Saturday, October 04, 2003

Giving it all you've got 

On TV here in the UK we have a series called Fame Academy. Its probably a format used elsewhere around the world - several thousand young would-be pop stars are auditioned, 13 selected, and the show follows their progress week by week as they enter the "Academy" and get top-rank training to develop their skills. And each week, as they perform live on TV, the audience and their teachers vote and one has to leave. So after 13 weeks there is a winner, whose prize is a recording contract apparently worth £1M .

Now, although I love all kinds of music I'm not a great fan of the current pop scene so I haven't been following the series that closely, particularly because there's also an element of "reality TV" about the show which is something I generally avoid at all costs. But something caught my attention in the last few weeks. Strip away all the show-biz glitz and the artificiality of the situation and there's actually something quite special and authentic going on.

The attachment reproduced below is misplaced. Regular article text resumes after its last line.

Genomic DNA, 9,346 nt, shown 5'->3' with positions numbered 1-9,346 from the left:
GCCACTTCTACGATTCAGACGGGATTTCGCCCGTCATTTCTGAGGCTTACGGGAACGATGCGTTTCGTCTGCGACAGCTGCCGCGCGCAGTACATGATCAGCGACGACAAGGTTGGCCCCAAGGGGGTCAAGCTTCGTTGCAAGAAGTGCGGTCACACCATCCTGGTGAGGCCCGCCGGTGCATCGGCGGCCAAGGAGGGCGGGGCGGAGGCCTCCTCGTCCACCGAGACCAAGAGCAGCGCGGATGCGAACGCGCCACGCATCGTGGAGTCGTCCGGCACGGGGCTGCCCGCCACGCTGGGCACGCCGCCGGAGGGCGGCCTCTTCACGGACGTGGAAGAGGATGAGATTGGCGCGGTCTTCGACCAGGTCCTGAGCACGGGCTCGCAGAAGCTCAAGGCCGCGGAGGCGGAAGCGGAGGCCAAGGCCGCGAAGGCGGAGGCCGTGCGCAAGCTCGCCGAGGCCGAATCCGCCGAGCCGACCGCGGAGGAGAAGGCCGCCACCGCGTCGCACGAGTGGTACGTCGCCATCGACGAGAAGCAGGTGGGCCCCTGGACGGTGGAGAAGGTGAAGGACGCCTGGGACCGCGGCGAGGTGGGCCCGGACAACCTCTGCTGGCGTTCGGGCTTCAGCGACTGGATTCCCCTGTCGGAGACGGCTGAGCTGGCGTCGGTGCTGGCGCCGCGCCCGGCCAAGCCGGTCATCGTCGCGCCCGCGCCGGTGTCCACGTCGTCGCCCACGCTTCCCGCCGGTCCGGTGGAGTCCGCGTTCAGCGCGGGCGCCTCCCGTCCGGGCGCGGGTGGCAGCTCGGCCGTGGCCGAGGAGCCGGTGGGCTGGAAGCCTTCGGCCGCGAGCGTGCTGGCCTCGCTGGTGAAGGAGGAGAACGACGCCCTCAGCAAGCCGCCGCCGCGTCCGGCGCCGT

These kids don't have an easy time of it. It may sound like a dream come true - performing on TV every week - but they're having to work phenomenally hard for it. Their teachers recognise what they're capable of and don't pull their punches if they think the kids are performing anything less than 110%.

I admire dedication, commitment, determination; I believe if you have a dream you should go for it. Work, learn, challenge yourself, hold fast to your vision. And this is exactly what we were seeing, especially in the later weeks as the numbers got whittled down. It was quite humbling to see some of these kids give it everything they've got, not only in performance but behind the scenes as they struggled, learned and developed - both musically and personally. And in spite of the competitive element, they were also supporting each other.

The girl that won had amazing raw talent and individuality. Some of the other performers may have been more slick, more seemingly professional, more commercial. But she seemed to have something within her that put her apart from the rest. An inner power; a soul seeking expression.

You may call me an old softy, but it was really rather uplifting to see her.

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